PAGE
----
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seam scraper

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  • Member since
    November 2005
seam scraper
Posted by Anonymous on Saturday, October 23, 2004 10:00 PM
hey just wondering if this tool
http://www.hobbylinc.com/htm/squ/squ10203.htm is any good? is it better than using a knife? that what i currently do, use a knife, s paper , s sticks or files

and also has anyone tried one of these:
http://www.hobbylinc.com/htm/squ/squ10204.htm
it syas on the website that it can use CA? is this true? coz ive seen something similar and it couldnt use CA...

Thanks!!
  • Member since
    November 2005
Posted by Anonymous on Sunday, October 24, 2004 3:50 AM
tominator..........
while not having used the seem scraper in your first link......i have experimented with numerous devices and found the non cutting edge of a # 11 exacto blade to more than satisfy my intentions......after bonding part halves together.........gently draw the squared edge (perpendicular to the seem) along the seem with light pressure....making as many passes as required.....it won't remove too much material on each pass and leaves the cutting edge of the blade in tact for its intended purposes......lightly wet sand & polish as required & voila'........you'll be seemless in no time..........
with regards to your 2nd link......i've not used the CA applicator but, i'll wager many have........i like the post-it-note pads & pointy round toothpicks for the one-drop-at-a-time method.........
hope this'll tickle yer curiosity some.............best 'o luck to ya..........
  • Member since
    November 2005
Posted by Anonymous on Sunday, October 24, 2004 5:53 AM
the CA applicator ought to work since its metal bodied. just run some acetone through it and it should debond any clogged CA. just remember to use the thinnest CA you can get.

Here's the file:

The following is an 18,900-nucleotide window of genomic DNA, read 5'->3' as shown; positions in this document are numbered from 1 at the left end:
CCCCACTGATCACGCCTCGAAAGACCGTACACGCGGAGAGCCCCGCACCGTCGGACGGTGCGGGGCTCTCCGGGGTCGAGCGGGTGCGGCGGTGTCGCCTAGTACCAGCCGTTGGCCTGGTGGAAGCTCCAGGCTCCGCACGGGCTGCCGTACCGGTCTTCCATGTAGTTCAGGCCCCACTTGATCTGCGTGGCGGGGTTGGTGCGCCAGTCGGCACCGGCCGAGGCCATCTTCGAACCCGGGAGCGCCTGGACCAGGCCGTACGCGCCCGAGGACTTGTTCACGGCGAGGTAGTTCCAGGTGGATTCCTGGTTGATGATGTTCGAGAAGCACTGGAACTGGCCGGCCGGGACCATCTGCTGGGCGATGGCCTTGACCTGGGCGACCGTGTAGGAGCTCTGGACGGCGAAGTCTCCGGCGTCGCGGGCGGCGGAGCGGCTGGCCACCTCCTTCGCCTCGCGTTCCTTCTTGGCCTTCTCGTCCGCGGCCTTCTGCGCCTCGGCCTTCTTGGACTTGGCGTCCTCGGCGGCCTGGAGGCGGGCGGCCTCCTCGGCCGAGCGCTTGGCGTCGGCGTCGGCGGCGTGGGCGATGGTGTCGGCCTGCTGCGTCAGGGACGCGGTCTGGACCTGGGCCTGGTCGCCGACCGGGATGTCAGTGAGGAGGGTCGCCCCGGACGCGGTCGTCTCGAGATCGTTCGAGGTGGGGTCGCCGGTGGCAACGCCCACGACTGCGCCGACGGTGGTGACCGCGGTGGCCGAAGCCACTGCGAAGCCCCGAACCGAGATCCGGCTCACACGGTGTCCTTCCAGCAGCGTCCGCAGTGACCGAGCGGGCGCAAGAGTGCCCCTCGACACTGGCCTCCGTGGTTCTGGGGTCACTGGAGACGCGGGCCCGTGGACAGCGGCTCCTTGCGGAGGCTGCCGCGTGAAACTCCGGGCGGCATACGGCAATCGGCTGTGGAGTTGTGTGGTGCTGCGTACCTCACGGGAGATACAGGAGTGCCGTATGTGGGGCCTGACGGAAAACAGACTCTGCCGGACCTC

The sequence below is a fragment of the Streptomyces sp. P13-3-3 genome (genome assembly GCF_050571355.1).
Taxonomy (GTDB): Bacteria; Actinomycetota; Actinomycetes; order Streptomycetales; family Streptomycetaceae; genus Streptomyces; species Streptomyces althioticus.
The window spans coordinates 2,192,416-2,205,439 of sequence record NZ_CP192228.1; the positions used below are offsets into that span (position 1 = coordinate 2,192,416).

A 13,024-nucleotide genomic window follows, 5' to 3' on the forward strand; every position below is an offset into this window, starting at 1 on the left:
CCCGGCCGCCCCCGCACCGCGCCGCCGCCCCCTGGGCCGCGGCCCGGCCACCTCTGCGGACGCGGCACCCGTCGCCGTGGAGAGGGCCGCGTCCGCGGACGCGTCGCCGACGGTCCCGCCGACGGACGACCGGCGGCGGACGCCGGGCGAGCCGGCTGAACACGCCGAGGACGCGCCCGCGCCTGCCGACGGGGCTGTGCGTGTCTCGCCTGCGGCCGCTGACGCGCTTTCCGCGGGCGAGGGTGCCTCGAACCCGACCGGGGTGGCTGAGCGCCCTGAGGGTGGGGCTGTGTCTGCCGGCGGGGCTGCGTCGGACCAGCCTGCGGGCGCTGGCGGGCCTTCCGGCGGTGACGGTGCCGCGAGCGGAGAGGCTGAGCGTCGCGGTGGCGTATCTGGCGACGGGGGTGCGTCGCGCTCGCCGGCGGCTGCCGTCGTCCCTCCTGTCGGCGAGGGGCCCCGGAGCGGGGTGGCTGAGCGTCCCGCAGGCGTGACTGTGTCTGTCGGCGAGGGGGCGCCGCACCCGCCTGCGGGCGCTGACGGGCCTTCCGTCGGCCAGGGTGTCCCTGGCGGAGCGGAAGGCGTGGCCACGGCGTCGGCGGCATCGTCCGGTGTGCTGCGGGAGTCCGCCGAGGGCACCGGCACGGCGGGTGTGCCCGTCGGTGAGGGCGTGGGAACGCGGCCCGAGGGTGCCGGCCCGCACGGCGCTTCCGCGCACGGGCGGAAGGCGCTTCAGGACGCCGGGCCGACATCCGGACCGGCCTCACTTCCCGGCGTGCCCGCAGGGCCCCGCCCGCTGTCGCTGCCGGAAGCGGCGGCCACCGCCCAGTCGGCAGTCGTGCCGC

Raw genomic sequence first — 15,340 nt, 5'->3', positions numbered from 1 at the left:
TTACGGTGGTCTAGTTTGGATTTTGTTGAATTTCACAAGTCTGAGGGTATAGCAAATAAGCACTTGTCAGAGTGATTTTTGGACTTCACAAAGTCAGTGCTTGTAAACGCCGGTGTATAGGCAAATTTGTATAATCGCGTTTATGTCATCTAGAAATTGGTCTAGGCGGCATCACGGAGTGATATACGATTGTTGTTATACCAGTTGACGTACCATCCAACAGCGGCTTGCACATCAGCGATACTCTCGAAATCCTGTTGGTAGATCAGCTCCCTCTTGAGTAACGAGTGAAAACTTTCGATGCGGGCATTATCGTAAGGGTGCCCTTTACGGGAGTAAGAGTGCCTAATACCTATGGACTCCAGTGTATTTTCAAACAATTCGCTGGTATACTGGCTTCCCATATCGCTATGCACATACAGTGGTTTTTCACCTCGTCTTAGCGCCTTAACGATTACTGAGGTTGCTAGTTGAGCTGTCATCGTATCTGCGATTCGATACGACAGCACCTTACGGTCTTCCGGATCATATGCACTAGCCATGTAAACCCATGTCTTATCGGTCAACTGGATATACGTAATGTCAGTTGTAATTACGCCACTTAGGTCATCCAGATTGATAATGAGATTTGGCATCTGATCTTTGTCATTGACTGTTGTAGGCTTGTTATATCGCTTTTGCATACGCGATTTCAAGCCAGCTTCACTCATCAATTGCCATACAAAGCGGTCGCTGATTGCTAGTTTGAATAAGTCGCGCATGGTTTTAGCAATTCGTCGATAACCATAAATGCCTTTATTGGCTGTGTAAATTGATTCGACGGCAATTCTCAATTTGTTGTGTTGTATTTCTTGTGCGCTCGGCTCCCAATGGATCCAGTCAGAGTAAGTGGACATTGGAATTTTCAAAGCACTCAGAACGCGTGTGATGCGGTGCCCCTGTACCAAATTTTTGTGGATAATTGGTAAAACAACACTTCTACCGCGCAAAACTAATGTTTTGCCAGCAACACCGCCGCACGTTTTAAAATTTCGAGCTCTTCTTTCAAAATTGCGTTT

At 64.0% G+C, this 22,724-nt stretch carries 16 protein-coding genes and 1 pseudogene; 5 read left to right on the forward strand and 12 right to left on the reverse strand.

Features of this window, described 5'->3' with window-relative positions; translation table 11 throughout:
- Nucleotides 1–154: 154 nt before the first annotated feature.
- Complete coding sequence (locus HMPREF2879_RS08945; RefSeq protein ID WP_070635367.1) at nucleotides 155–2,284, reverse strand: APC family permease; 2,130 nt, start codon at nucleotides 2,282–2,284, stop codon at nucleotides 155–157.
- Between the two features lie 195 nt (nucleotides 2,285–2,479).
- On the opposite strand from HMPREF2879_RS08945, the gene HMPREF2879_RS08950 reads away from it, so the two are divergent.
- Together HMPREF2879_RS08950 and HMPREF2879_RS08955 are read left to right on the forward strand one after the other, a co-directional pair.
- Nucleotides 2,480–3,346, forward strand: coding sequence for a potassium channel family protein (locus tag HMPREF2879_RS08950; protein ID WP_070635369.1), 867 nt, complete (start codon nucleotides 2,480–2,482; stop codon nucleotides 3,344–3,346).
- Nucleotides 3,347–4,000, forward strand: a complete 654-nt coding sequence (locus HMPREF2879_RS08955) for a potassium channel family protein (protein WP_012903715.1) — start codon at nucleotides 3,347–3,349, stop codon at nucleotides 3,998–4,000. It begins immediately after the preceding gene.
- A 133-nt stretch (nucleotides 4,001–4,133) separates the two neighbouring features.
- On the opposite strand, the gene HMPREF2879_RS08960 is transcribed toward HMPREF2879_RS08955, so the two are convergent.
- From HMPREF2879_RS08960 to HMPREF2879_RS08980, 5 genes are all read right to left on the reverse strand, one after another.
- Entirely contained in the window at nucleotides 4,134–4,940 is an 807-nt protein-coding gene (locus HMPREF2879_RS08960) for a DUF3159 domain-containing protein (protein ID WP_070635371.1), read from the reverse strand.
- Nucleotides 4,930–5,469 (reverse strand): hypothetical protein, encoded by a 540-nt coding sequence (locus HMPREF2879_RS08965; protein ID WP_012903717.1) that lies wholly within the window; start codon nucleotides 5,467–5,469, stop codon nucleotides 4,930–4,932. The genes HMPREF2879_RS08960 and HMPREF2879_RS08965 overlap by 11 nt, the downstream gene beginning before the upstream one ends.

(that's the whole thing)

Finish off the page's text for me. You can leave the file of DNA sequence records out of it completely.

as for the seam scraper, rik is right, a #11 blade has served me pretty well. surgical scalpels are very good too.
  • Member since
    February 2003
  • From: Panama City, Florida, Hurricane Alley
Posted by berny13 on Sunday, October 24, 2004 8:38 AM
I have a seam scraper that I bought over 15 years ago. I like it because the edge is not flat, but has a slight curve to it. It is great for scraping round items as it doesn't leave flat spots. I bought mine through Micro Mark and I couldn't do without it.

Berny

 Phormer Phantom Phixer

On the bench

TF-102A Delta Dagger, 32nd FIS, 54-1370, 1/48 scale. Monogram Pro Modeler with C&H conversion.  

Revell F-4E Phantom II 33rd TFW, 58th TFS, 69-260, 1/32 scale. 

Tamiya F-4D Phantom II, 13th TFS, 66-8711, 1/32 scale.  F-4 Phantom Group Build. 

 

  • Member since
    November 2005
Posted by Anonymous on Sunday, October 24, 2004 10:03 AM
I have the seam scraper and love it. I used it to clear off raised panel lines off of a 2500th scale Enterprise D. Worked beautifully. Much easier to use than scraping sideways with a #11 blade. Just my 2 cents. Oh, and like Berny I bought mine at Micromark too.
  • Member since
    December 2002